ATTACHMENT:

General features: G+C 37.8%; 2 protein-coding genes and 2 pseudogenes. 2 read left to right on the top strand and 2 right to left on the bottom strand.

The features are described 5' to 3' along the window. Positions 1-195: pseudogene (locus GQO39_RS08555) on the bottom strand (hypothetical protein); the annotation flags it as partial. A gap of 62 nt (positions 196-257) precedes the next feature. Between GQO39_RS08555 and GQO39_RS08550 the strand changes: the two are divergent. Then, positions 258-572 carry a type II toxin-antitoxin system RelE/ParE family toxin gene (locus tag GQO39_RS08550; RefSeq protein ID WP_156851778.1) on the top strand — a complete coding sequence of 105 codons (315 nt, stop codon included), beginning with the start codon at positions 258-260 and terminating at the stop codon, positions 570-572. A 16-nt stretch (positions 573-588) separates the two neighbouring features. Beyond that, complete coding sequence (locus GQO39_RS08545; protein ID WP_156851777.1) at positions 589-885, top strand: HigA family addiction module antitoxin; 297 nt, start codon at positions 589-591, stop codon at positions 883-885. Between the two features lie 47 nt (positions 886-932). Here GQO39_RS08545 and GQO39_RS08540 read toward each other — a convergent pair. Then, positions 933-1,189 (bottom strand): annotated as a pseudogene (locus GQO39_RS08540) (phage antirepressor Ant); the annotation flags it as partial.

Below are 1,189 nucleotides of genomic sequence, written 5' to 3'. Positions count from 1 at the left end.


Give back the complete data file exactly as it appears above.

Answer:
General features: G+C 37.8%; 2 protein-coding genes and 2 pseudogenes. 2 read left to right on the top strand and 2 right to left on the bottom strand.

The features are described 5' to 3' along the window. Positions 1-195: pseudogene (locus GQO39_RS08555) on the bottom strand (hypothetical protein); the annotation flags it as partial. A gap of 62 nt (positions 196-257) precedes the next feature. Between GQO39_RS08555 and GQO39_RS08550 the strand changes: the two are divergent. Then, positions 258-572 carry a type II toxin-antitoxin system RelE/ParE family toxin gene (locus tag GQO39_RS08550; RefSeq protein ID WP_156851778.1) on the top strand — a complete coding sequence of 105 codons (315 nt, stop codon included), beginning with the start codon at positions 258-260 and terminating at the stop codon, positions 570-572. A 16-nt stretch (positions 573-588) separates the two neighbouring features. Beyond that, complete coding sequence (locus GQO39_RS08545; protein ID WP_156851777.1) at positions 589-885, top strand: HigA family addiction module antitoxin; 297 nt, start codon at positions 589-591, stop codon at positions 883-885. Between the two features lie 47 nt (positions 886-932). Here GQO39_RS08545 and GQO39_RS08540 read toward each other — a convergent pair. Then, positions 933-1,189 (bottom strand): annotated as a pseudogene (locus GQO39_RS08540) (phage antirepressor Ant); the annotation flags it as partial.

Below are 1,189 nucleotides of genomic sequence, written 5' to 3'. Positions count from 1 at the left end.